I’m extremely lucky to be funded by the NSF Graduate Research Fellowship Program. One of my obligations to the NSF in light of this is a write-up of my activities for the past year. I thought it would be interesting to post my write-up here. I apologize for its rough quality - I wrote it in one-sitting!

This past year, I have been primarily engaged in creating a new undergraduate course on Computational Thinking meant for non-Computer Science majors, assisting Dr. Dennis Kafura. This course uses an innovative Data Science approach, requiring us to create an entire curriculum from the ground-up. Students get a chance to grapple with data from their own discipline in a collaborative learning environment with an emphasis on mastery learning and authentic learning experiences. In Fall 2014, we ran a pilot course for 20 students from over 10 different majors - in Spring 2015 we have 40 students from over 20 different majors, including a 50%/50% split in gender. The main challenge of this course is scaling up the learning experience to eventually handle hundreds of undergraduates per semester, many of whom will struggle with the material and lack proper motivation - we accomplish this by using innovative pedagogy such as collaborative student cohorts and active learning techniques. As we develop this course, we have an eye towards wide dissemination of the course components even as we try and scale up the material. In addition to a publication at ITiCSE on the pilot offering, we were written up in a local newspaper for the novel pedagogy and technology.

In order to help run this course, I have created a suite of new educational technology resources. The most valuable item is a new block-based programming environment that scaffolds students to write real Python programs - these programs can be converted back and forth freely between the block-based representation and the conventional text-based version. This environment also gives students interactive feedback as they complete assignments, guiding the student through the material and reducing the workload on the instructors. This environment is embedded within a new online learning platform that gives students an immersive experience as they complete coursework - all of their grades and assignments are in one convenient web interface, and they can rapidly switch between classwork and textbook readings. From the instructors perspective, this system tracks individual students’ progress across a number of factors in order to keep track of a large number of learners. Finally, I have continued my work for the CORGIS project: the Collection of Real-time, Giant, Interesting dataSets. This project seeks to make high-quality Big Data sets available to novice learners through a simple-to-use interfaces. At present, we have over 3 dozen ready-to-use libraries across a wide-variety of subjects, empowering students in the Computational Thinking class to find a dataset that speaks to their interests and long-term career goals. Students use these libraries through the block-based programming environment and during their final project, where they must answer real-world problems using computational techniques and a datasets of their own choice. All of these resources are free, open-source, and publicly available.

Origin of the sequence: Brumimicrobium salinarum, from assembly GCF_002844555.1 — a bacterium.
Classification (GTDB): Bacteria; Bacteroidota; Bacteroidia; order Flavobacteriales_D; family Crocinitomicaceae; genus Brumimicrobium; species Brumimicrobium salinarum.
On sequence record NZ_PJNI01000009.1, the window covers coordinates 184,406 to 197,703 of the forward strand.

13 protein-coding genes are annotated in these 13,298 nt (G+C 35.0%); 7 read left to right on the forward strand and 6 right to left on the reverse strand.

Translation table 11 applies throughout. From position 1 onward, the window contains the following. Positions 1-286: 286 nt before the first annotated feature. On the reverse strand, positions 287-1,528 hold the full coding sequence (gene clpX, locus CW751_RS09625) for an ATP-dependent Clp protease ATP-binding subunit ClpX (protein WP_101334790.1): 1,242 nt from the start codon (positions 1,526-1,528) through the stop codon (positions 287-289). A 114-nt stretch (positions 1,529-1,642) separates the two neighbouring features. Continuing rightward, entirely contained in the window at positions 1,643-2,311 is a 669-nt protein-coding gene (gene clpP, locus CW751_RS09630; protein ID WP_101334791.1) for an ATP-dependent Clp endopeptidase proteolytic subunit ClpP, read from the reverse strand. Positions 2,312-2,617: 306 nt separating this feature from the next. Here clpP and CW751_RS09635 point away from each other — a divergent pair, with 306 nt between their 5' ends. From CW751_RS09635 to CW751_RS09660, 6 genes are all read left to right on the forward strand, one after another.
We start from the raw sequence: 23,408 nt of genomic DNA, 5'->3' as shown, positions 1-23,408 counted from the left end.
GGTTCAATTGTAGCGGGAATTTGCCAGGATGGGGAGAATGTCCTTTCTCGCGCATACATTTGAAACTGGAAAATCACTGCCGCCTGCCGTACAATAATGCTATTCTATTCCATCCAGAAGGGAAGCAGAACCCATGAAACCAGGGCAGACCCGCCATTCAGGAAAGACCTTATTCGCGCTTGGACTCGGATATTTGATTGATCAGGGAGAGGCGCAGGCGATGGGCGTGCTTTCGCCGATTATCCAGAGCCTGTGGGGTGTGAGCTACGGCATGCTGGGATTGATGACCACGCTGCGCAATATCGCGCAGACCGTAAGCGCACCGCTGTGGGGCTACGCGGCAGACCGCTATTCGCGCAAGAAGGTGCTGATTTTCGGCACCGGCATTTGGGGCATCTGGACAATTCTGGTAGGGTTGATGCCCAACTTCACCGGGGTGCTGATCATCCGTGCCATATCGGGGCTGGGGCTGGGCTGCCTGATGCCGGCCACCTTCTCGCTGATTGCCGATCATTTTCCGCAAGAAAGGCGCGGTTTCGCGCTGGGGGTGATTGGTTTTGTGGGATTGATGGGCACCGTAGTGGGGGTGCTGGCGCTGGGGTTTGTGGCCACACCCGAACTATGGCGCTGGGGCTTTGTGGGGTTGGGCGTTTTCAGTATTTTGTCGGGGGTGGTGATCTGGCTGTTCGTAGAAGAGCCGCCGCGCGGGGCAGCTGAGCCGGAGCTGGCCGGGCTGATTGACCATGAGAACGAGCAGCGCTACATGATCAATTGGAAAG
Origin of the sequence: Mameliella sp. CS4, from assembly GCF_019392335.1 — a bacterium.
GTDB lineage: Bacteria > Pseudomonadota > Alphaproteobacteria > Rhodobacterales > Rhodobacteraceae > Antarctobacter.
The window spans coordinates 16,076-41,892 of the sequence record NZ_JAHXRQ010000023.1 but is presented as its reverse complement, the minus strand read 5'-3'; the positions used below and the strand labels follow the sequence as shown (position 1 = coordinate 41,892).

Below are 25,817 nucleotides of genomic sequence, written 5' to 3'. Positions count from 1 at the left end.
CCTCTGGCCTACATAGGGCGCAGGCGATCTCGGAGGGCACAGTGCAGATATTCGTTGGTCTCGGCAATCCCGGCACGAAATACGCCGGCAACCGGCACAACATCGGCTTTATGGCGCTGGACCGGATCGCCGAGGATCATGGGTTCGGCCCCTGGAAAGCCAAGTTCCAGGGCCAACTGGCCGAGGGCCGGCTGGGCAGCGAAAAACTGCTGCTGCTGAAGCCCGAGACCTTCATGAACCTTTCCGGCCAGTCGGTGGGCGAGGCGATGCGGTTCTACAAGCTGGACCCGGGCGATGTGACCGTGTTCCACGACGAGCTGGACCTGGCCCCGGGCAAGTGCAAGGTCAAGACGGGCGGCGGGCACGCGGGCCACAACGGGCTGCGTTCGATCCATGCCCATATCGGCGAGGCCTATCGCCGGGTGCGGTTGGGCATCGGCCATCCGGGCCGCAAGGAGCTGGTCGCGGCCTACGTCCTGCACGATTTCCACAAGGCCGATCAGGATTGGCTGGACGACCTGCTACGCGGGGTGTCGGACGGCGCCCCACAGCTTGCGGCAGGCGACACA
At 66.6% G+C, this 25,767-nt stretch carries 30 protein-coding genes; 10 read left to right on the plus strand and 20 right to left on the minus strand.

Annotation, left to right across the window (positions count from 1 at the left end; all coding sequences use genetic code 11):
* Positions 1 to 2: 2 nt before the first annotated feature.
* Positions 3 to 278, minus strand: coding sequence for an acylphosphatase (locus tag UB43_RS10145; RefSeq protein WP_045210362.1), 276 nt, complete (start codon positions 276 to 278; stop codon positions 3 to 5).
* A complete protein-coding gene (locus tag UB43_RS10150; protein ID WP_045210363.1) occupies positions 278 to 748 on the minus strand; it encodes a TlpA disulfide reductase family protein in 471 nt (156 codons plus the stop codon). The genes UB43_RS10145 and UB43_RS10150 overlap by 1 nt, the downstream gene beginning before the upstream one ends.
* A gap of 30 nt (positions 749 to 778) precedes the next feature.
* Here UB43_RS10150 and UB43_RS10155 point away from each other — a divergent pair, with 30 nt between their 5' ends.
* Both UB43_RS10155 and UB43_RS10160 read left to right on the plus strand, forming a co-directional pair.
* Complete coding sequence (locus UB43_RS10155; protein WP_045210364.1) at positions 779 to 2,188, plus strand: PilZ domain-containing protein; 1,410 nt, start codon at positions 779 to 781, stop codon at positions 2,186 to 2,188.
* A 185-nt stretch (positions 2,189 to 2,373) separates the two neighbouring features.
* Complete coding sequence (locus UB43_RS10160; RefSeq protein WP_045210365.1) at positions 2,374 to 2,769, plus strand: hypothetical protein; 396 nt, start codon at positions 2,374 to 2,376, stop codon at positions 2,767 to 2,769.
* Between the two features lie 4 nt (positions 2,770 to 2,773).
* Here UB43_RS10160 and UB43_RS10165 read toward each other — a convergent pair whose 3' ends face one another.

In addition to my work on this new course and its associated technologies, I have been involved in several smaller research projects and professional development activities. Working alongside my fiance in the Animal Science department, we have created an educational modification of Minecraft meant to organically teach Animal Science concepts (“AnimalScienceCraft”) aligned with FFA standards for middle schoolers - although still in the early stages and seeking funding, we have already presented this research and garnered a lot of positive interest. I have committed many hours to supporting and hosting events for the Computer Science department’s Association for Women in Computing, in my capacity as an officer of the organization - this work is critical to my on-going commitment to promoting women in computing. As a senior graduate student, I have mentored two of my fellow graduate students and two undergraduate students as they conduct research within my ken. At one of the largest conferences in my field (SIGCSE’15, the Special Interest Group on Computer Science Education), I organized a PhD students dinner in order to foster community among the CS Education doctoral community. Finally, I am also serving as Publicity Chair for the education workshop for SPLASH (SPLASH-E’15). I hope to continue many of these efforts even as I continue to develop the Computational Thinking course, conduct informative empirical studies on its participants, and create powerful new educational technology to support it.